[[File:Foto Nivea Amoedo.jpg|right|150px|Nivea Amoedo]]
The classic bioenergetic phenotype of cancer cells, an enhanced glycolysis with concomitant production of lactate even in high oxygen tension, was described by Otto Warburg approximately 90 years ago. However, the Warburg hypothesis does not necessarily imply mitochondrial dysfunction. Current thinking considers tumor cells as adapted to an oxygen gradient within the tumor mass. Those cells exposed to oxygen will utilize the gas and those found in hypoxic regions of the tumor will adjust by means of metabolic symbiosis. Tumor cells exhibit accelerated growth as well as metastasis, two major events that must be supported by sufficient energy supply. This can be translated as metabolic reprogramming that up-regulates pathways that ultimately increase the rate of ATP production, synthesis of lipids and redox balance. According to Smolková et al.  the process of carcinogenesis is guided by waves of gene expression that promote these metabolic changes. The energy metabolism of cancer cells is very heterogeneous. Indeed not all tumor cells display a high glycolytic flux as proposed by Warburg. Similarly, not all cancer cells grow fast and show intense anabolism. Furthermore, progression to metastasis appears to require mitochondrial function, a hypothesis that is compatible with the results obtained by our group. In order to show this, we resorted to a murine model of melanoma. In this model a melanocyte cell line was subjected to several cycles of adhesion impediment, which produced stable cell lines exhibiting phenotypes corresponding to a progression from non-tumorigenic to metastatic cells. The different stages of malignant transformation were as follows: Non-tumorigenic cells melan-a ('''ma''') (original murine melanocytes); non-tumorigenic cell line '''4C''' (obtained after 4 cycles of adherence abrogation); non-metastatic '''4C11-''' and metastatic '''4C11+''' melanoma cell lines, which were obtained by diluting the cells from the spheroids of the '''4C''' cell line. The metabolic profile of each of these different cell lines was investigated by evaluating enzyme activities and expression of members of the glycolytic and oxidative pathways. Our results showed that metastatic cell line ('''4C11+''') released the highest amounts of lactate and exhibited high LDH activity, typical of the Warburg effect. In contrast, results obtained with [[high-resolution respirometry]] with '''4C11+''' intact cells showed an increased oxidative metabolism, with enhanced rates of oxygen consumption coupled to ATP synthesis when compared to the other pre-malignant stages. Moreover we observed an increase in succinate dehydrogenase (Complex II) activity in these cells. Concomitantly, we detected an increase in activity of the electron transport system ([[ET-pathway]] capacity). We did not observe an increase in mitochondrial content, mitochondrial biogenesis, nor alterations in fusion and fission process. These results suggest enhanced [[OXPHOS]]. This was thought to be associated to metastasis, a condition which would benefit from unrestricted supply of oxygen. Detailed analysis of patterns in this and other models of tumor progression may reveal whether the modulation of the oxidative metabolism is a feature of the metastatic process.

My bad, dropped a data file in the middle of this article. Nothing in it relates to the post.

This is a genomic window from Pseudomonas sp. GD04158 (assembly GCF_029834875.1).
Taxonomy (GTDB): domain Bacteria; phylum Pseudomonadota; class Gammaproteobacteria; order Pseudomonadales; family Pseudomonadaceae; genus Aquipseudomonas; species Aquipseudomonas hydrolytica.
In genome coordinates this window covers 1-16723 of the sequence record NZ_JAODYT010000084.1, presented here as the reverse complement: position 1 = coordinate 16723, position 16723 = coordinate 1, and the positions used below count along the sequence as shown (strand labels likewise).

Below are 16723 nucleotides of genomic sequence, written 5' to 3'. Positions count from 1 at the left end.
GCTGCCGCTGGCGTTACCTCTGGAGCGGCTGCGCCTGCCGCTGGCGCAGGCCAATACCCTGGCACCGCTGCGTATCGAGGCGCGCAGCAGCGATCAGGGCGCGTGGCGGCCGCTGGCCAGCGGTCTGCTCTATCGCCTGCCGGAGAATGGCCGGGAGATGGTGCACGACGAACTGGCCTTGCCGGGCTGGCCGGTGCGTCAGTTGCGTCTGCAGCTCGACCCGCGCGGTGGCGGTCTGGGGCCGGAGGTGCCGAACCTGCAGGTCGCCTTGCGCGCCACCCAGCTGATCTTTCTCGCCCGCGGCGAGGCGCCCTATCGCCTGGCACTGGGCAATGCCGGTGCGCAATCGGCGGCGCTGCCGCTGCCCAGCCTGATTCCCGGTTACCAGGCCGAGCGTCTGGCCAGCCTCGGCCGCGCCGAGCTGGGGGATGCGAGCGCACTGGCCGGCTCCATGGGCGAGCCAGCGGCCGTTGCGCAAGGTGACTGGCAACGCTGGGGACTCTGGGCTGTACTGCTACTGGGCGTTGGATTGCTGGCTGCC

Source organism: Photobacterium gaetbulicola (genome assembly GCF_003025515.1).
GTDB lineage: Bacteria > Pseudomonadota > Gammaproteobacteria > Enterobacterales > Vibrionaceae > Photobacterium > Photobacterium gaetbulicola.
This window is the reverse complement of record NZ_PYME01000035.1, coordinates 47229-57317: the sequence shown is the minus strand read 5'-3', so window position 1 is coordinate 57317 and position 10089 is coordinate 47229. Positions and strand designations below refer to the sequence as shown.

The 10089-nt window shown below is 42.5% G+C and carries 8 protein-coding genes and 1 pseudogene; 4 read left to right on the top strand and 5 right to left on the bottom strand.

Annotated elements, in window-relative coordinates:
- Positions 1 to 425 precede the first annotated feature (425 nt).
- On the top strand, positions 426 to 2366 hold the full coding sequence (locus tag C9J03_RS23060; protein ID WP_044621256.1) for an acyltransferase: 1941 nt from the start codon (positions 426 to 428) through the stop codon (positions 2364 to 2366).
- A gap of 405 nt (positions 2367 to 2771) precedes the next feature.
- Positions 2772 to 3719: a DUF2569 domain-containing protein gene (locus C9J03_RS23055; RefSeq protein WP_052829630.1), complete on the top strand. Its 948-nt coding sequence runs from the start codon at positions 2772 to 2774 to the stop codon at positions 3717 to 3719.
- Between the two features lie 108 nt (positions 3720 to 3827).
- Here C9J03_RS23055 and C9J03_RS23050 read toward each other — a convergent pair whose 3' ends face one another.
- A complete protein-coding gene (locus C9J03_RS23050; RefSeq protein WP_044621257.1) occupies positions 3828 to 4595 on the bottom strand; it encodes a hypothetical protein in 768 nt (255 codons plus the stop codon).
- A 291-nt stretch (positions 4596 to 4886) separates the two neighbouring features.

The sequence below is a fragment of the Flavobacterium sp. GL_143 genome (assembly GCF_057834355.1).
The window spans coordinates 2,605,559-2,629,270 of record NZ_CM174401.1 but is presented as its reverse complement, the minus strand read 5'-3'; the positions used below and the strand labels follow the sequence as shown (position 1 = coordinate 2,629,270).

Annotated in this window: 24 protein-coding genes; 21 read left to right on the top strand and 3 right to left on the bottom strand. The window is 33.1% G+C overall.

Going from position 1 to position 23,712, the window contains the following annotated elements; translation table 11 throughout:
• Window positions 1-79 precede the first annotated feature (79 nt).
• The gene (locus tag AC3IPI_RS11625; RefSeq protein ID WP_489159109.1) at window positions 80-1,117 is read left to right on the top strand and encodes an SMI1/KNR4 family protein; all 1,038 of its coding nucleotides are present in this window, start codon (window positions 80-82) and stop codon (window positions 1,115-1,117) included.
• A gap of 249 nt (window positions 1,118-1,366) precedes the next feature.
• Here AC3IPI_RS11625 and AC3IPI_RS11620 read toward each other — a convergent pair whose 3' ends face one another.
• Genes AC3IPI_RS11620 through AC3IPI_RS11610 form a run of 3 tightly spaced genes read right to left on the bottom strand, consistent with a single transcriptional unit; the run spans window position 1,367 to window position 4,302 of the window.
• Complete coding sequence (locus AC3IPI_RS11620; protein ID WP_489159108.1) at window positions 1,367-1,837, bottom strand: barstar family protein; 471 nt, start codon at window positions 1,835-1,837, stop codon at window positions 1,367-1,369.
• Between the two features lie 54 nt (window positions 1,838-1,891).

# [http://www.ncbi.nlm.nih.gov/pubmed?term=Melanocyte%20transformation%20associated%20with%20substrate%20adhesion%20impediment Oba-Shinjo SM, Correa M, Ricca TI, Molognoni F, Pinhal MA, Neves IA, Marie SK, Sampaio LO, Nader HB, Chammas R, Jasiulionis MG (2006) Melanocyte transformation associated with substrate adhesion impediment. Neoplasia 8: 231-241. Open Access]
# [http://www.ncbi.nlm.nih.gov/pubmed/22664330 Vaupel P, Mayer A (2012) Availability, not respiratory capacity governs oxygen consumption of solid tumors. Int J Biochem Cell Biol 44: 1477-1481.]
# [http://www.ncbi.nlm.nih.gov/pubmed?term=Waves%20of%20gene%20regulation%20suppress%20and%20then%20restore%20oxidative%20phosphorylation%20in%20cancer%20cells Smolkova K, Plecita-Hlavata L, Bellance N, Benard G, Rossignol R, Jezek P (2011) Waves of gene regulation suppress and then restore oxidative phosphorylation in cancer cells. Int J Biochem Cell Biol 43:950-968.]ells. Int J Biochem Cell Biol 43:950-968.]